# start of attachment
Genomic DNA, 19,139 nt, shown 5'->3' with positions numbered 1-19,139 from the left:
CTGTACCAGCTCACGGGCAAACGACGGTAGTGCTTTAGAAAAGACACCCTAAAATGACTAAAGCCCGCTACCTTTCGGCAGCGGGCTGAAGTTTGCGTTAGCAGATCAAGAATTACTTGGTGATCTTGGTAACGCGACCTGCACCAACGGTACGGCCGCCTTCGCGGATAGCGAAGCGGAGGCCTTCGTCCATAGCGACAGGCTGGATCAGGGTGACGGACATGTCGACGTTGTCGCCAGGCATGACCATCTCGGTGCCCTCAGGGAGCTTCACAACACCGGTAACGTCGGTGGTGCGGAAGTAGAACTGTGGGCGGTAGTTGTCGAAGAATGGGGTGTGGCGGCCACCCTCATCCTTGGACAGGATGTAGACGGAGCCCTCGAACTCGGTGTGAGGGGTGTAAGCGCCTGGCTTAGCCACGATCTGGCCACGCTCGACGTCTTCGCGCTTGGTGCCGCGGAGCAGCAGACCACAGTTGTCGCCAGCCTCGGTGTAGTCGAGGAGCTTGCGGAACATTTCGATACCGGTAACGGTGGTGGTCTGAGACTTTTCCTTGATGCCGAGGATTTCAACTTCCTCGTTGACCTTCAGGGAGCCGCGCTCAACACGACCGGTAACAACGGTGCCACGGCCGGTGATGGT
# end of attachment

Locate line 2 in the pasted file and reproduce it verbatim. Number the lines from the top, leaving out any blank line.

CTGTACCAGCTCACGGGCAAACGACGGTAGTGCTTTAGAAAAGACACCCTAAAATGACTAAAGCCCGCTACCTTTCGGCAGCGGGCTGAAGTTTGCGTTAGCAGATCAAGAATTACTTGGTGATCTTGGTAACGCGACCTGCACCAACGGTACGGCCGCCTTCGCGGATAGCGAAGCGGAGGCCTTCGTCCATAGCGACAGGCTGGATCAGGGTGACGGACATGTCGACGTTGTCGCCAGGCATGACCATCTCGGTGCCCTCAGGGAGCTTCACAACACCGGTAACGTCGGTGGTGCGGAAGTAGAACTGTGGGCGGTAGTTGTCGAAGAATGGGGTGTGGCGGCCACCCTCATCCTTGGACAGGATGTAGACGGAGCCCTCGAACTCGGTGTGAGGGGTGTAAGCGCCTGGCTTAGCCACGATCTGGCCACGCTCGACGTCTTCGCGCTTGGTGCCGCGGAGCAGCAGACCACAGTTGTCGCCAGCCTCGGTGTAGTCGAGGAGCTTGCGGAACATTTCGATACCGGTAACGGTGGTGGTCTGAGACTTTTCCTTGATGCCGAGGATTTCAACTTCCTCGTTGACCTTCAGGGAGCCGCGCTCAACACGACCGGTAACAACGGTGCCACGGCCGGTGATGGT